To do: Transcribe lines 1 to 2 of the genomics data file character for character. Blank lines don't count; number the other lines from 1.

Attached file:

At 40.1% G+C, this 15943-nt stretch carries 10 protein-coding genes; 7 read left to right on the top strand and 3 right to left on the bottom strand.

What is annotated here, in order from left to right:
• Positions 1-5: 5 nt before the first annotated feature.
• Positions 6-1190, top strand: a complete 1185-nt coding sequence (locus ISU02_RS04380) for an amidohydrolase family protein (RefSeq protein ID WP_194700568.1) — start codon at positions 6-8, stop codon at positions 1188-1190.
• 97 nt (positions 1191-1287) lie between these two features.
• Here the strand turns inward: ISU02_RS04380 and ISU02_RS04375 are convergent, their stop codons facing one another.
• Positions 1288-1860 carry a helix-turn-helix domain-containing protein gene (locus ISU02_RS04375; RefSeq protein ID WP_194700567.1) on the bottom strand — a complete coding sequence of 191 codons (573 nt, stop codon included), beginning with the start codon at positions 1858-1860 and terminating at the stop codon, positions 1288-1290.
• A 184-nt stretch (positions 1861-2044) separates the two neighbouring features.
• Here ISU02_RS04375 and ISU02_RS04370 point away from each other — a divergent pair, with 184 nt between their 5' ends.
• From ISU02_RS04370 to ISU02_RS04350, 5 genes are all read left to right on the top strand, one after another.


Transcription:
At 40.1% G+C, this 15943-nt stretch carries 10 protein-coding genes; 7 read left to right on the top strand and 3 right to left on the bottom strand.

What is annotated here, in order from left to right: